Rupinder Singh Arora, Chairman, Arora Fibres, sitting at his office in Silvassa. 'Plastic has been profitable for Arora Fibres: the company hopes to touch Rs 75 crore in revenues this year' Photo: Rachit Goswami/www.indiatodayimages.comAnd recycling one kg of PET saves around 25, 000 BTUs (British Thermal Units), " he says. Plastic has clearly been profitable for Arora Fibres. It tapped the primary market in 1994 to raise Rs 9.6 crore to set up the Silvassa plant and logged Rs 34 crore in revenues in the financial year that ended March 2013. It hopes to touch Rs 75 crore this year. The polyester fibre has a huge market in many industries such as automobiles and is also used as packaging material for beverages, food products, pharmaceuticals, and consumer and industrial products.
But the business has had its ups and downs. Although there are about 20 players who convert nearly 300, 000 tonnes of PET bottles into polyester fibre each year, the industry depends on rag pickers for raw material. Arora says the industry was also hit by an increase in raw material prices and a fall in finished product prices. "The shortage of raw material and the power problems until 2010 in Silvassa have been the reasons why others overtook us in the business, " he says.
"Despite competition and profitability getting squeezed, net margins remain healthy at 10 per cent."
Amit Sengupta Executive Director, VA Tech Wabag, at a water treatment plant near Chennai. 'Recycled industrial and municipal waste water is used as drinking water or ploughed into industry' Photo: H. K. RajashekarLIQUID GOLD
Wabag is helping companies clean up their act by reusing waste water
It is sometimes said that water, and not oil, is the real liquid gold today. Water technology company VA Tech Wabag would certainly agree. The Chennai-based company recycles industrial and municipal waste water either for reuse as drinking water or to plough back for industrial use.
And money has been flowing like water. Executive Director Amit Sengupta says 10 to 15 per cent of the company's revenues come from recycling, but he expects it to account for 50 per cent of Wabag's business in the next 10 years. Last year, the company recorded revenues of Rs 1, 000 crore in India.
Wabag has helped many companies clean up their act. Six years ago, it stepped in to help Indian Oil Corp's Panipat refinery when a farmers's lobby in Haryana raised a hue and cry over the company's waste water discharge. The water treatment company recycled the entire plant's waste water discharge and made it as pure as drinking water. It will build an effluent treatment plant with recycling facilities for Reliance Industries' purified terephthalic acid plant in Dahej and a tertiary treatment plant for the Reliance petrochemicals complex in Hazira.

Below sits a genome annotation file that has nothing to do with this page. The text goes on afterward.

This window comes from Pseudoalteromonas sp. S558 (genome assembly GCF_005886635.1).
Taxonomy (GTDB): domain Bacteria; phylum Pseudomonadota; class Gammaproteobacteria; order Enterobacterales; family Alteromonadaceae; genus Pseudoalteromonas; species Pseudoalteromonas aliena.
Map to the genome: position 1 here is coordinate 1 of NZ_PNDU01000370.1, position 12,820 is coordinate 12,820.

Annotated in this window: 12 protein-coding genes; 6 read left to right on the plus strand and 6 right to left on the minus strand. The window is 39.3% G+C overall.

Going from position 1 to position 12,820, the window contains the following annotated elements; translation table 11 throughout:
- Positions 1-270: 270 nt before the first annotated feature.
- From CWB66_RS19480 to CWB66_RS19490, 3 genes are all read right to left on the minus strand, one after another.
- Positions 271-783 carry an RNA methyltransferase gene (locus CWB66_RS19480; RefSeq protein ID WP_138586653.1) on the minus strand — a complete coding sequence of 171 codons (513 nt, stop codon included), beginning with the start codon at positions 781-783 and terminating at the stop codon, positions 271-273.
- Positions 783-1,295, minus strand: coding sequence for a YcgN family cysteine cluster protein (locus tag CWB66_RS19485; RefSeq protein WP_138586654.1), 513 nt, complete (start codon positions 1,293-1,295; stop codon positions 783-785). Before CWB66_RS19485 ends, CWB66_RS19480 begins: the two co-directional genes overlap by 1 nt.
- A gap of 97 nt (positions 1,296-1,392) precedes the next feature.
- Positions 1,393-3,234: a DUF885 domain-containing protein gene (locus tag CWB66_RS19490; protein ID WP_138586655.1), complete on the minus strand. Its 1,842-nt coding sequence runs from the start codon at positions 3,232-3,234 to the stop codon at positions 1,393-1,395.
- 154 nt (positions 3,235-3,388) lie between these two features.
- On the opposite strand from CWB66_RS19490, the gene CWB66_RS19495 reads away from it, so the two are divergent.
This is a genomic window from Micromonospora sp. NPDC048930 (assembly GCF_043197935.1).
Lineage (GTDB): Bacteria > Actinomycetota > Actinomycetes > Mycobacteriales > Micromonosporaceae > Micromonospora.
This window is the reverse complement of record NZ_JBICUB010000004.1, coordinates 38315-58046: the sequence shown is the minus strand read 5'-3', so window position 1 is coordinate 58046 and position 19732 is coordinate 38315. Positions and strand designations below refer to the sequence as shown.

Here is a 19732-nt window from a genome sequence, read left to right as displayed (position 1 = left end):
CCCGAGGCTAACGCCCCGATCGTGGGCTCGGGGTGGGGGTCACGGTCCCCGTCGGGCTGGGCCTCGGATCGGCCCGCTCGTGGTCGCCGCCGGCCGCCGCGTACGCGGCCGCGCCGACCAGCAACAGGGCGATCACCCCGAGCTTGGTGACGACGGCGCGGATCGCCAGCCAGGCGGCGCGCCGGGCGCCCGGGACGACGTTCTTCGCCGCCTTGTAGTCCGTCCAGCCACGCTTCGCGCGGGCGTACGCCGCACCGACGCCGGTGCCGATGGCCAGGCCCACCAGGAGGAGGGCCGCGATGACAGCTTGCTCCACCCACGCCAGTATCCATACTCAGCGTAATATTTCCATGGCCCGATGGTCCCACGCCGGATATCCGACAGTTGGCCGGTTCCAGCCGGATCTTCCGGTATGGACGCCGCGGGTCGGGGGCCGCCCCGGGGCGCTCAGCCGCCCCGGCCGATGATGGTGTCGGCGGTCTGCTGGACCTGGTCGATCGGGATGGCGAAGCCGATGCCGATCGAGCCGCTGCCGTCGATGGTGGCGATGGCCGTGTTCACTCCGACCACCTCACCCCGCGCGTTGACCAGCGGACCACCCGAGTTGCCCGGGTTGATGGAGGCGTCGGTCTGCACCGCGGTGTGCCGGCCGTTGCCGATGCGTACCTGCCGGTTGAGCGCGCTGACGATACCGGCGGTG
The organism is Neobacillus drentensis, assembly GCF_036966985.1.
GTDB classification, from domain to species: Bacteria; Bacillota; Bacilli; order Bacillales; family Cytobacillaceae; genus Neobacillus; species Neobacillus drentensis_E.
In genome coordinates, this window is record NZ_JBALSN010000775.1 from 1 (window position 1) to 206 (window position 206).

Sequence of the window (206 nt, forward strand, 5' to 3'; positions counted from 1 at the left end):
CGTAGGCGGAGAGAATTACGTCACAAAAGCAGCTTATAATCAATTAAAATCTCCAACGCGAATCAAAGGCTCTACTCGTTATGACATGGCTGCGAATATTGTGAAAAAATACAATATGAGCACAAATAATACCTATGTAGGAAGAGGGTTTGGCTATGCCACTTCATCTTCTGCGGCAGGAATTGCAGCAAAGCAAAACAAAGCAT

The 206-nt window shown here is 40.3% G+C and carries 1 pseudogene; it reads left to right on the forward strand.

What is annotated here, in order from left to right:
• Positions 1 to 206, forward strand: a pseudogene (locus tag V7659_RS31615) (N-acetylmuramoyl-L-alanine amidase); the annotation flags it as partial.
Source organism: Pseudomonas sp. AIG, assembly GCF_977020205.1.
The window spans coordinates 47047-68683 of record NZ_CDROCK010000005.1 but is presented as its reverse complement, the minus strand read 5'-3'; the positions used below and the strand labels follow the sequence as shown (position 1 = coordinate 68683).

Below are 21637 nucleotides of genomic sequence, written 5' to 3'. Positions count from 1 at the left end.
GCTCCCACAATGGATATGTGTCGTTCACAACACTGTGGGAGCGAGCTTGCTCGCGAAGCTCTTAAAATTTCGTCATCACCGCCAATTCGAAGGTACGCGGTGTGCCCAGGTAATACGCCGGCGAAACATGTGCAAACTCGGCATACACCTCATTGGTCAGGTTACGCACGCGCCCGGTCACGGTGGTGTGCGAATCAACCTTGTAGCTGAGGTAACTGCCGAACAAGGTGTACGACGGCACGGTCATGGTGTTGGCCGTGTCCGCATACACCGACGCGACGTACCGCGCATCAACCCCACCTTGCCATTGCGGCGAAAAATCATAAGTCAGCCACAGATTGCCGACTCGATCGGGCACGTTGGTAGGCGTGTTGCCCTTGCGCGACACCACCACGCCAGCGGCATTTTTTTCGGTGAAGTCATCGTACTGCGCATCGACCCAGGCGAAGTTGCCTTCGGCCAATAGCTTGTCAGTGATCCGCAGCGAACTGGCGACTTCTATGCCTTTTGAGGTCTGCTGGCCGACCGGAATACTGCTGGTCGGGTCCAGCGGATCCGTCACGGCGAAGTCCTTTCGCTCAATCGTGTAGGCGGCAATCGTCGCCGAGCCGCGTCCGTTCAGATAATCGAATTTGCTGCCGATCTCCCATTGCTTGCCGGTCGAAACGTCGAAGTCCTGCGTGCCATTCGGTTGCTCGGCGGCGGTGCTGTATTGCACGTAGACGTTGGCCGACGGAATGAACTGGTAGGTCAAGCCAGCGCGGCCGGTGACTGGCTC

Sengupta says though a scare resource, water is cheap in India and people will not reuse it until the government comes out with strict rules or water becomes more expensive. So, how much of the waste water is reusable? "The short answer is 'All of it', " says Sengupta. "But it depends on the quality for reuse as per customer requirements."
Irfan Furniturewala, Chairman, Hanjer Biotech Energies, at a waste processing plant in Mumbai. Hanjer plans to take over four to five closed biomass power plants to generate around 40 MW of green power Photo: Nishikant Gamre/www.indiatodayimages.comGREEN POWER
Hanjer is turning solid waste into fuel to run power plants
Ever wondered what happens to all that garbage at landfills dotting your city? You'd be surprised. Some of it can actually be recycled to generate power . Waste management company Hanjer Biotech Energies realised that when it kickstarted India's first green power plant in Jalgaon in Maharashtra this year by using a byproduct of solid waste as fuel. The biomass power plant had been closed because of the unavailability of husk rice, the raw material for fuelling the plant, which pushed Hanjer to turn to refuse derived fuel (RDF) from municipal solid waste to generate seven megawatts (MW) of green power.
The concept of converting waste to energy is not new, but Mumbai-based Hanjer plans to take it to a new level following the success of its experiment in Jalgaon. It plans to take over four to five closed biomass power plants in Maharashtra, Madhya Pradesh and Rajasthan to generate around 40 MW of green power and then set up a green power plant in Surat, Gujarat that runs completely on fuel from solid waste.
Usually, 20 to 30 per cent of supporting fuel such as coal or oil is used along with RDF to generate power.
The plant in Surat will use green fuel derived from waste from three of the company's solid waste processing facilities in the state to generate 15 MW of power. The plant has the potential to reduce green house gas emissions and will earn carbon credits for Hanjer. "Of the total 9, 100 tonnes of waste which we process, around 18 to 20 per cent is green RDF. With the amount of green RDF produced after recycling the waste, we can run six 15 MW power plants, " says Irfan Furniturewala, Founder and Chairman of Hanjer.
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